Saturday, March 13, 2010

The Sound of Bamboo, The Sight of Peach Blossoms

One time, while Zen Master Kyōgen Chikan was training at Mount Dai-i in the community of Zen Master Isan Reiyū, Isan said to him, “You are sharp and bright, and you have wide understanding. So, without quoting from any text or commentary, speak a phrase for me in the state you had before your parents were born.”

However many times he tried, Kyōgen was unable to do so. Deeply ashamed of himself, he consulted all the books and their commentaries that he had amassed over the years, but he was still left at wit’s end. Finally, he took a torch and burned the writings he had previously collected, saying, “A rice cake in a painting will never satisfy one’s hunger! I swear that I will no longer crave after the Buddha-Dharma in this lifetime. I will just be a kitchen monk who serves up the rice and gruel.” And so he served up the rice and gruel as the months and years went by.

After having worked in this way for many years, he said to Isan, “I am dull in body-and-mind and cannot express the truth. Would the Master say something for me?" Isan responded, “It is not that I refuse to say anything for your sake, but I fear that later on you would come to resent me for it.”

And so, several more years passed, and Kyōgen went to visit the site where the National Teacher Nan-yo Echū had lived. Arriving at Mount Butō, he collected grass and built himself a hermit’s hut on the spot where the National Teacher’s hermitage had stood. He planted some bamboo, which served as his sole companion. One day, while intent on sweeping his walkway clean, he accidentally sent a piece of tile flying, which hit the bamboo. Upon hearing the knocking sound it made, he suddenly had a great awakening. He bathed himself and turned in the direction of Mount Dai-i to offer incense and reverently bow. Then, as though facing Isan himself, he said, “Great Master Isan, if you had explained it to me before, how would this thing have been possible? The depth of your kindness surpasses even that of a parent."

He composing a song about the experience:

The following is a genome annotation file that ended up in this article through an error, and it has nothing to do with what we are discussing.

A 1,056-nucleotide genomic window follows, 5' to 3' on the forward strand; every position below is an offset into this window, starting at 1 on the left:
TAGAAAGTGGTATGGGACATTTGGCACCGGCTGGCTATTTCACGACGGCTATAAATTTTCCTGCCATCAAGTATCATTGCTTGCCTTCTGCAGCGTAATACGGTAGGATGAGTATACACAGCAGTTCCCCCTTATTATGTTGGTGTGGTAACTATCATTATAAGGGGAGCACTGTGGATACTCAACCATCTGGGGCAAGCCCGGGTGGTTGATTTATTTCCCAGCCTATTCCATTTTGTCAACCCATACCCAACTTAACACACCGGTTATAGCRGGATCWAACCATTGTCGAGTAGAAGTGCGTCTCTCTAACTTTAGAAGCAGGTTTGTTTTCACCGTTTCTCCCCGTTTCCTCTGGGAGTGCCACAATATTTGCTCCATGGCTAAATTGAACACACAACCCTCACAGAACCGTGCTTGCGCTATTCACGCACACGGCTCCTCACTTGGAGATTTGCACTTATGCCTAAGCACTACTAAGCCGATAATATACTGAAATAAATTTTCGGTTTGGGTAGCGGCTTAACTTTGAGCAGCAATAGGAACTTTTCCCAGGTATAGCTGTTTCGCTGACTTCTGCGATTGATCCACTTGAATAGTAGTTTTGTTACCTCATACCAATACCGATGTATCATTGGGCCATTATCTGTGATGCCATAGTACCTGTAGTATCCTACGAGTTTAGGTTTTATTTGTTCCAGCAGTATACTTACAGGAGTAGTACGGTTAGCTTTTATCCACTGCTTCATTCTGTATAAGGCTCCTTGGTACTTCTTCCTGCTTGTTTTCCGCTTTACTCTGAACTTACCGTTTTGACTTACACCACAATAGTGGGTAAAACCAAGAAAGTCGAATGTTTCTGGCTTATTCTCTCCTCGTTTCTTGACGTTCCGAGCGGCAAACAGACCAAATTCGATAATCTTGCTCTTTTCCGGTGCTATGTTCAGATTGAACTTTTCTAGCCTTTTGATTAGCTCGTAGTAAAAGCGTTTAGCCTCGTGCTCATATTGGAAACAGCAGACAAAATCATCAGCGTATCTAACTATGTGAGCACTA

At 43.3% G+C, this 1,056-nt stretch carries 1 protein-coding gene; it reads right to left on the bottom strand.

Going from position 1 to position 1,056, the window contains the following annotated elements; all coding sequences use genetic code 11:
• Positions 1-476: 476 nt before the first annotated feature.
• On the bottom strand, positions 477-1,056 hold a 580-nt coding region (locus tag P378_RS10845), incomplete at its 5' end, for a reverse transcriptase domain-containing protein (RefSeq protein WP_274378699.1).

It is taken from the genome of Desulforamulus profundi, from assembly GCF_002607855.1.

At a single stroke, I have forgotten all that I learned.
No longer need I practice self-discipline.
I make my way along the Old Path,
Never looking down in despair.

There is no trace anywhere:
The state is dignified action beyond sound and form.
Those everywhere who have realized the Way,
As one, praise this supreme moment.

When he heard this song, Isan said, “This disciple is complete.”

Zen Master Reiun Shigon had trained and practiced for thirty years. Then one day, while on a ramble in the mountains, he took a rest at the foot of a hill and viewed a village in the distance. It was spring at the time, and, glimpsing the peach blossoms in bloom there, he suddenly awoke to the Way. He, too, composed a song, and presented it to Master Isan:

For thirty years, I sought for a sword of wisdom:
How many times have leaves fallen and the buds sprouted?
But at one glance at those peach blossoms,
I have arrived directly at the present and have no further doubts.

Isan said, “The person who enters the Way by relying on external conditions will never retreat from it nor lose it.” This is his affirmation. Is there anyone who has not entered by way of some external condition? Is there anyone who, once having entered, would retreat from this place, or lose it? This is not something that applies to Reiun and Reiun alone. Ultimately he inherited the Dharma from Isan. If the form of the mountains were not the Pure Body of Buddha, how could a thing like this be possible? (from Shobogenzo Keisei-Sanshiki by Zen Master Dogen, 1240)

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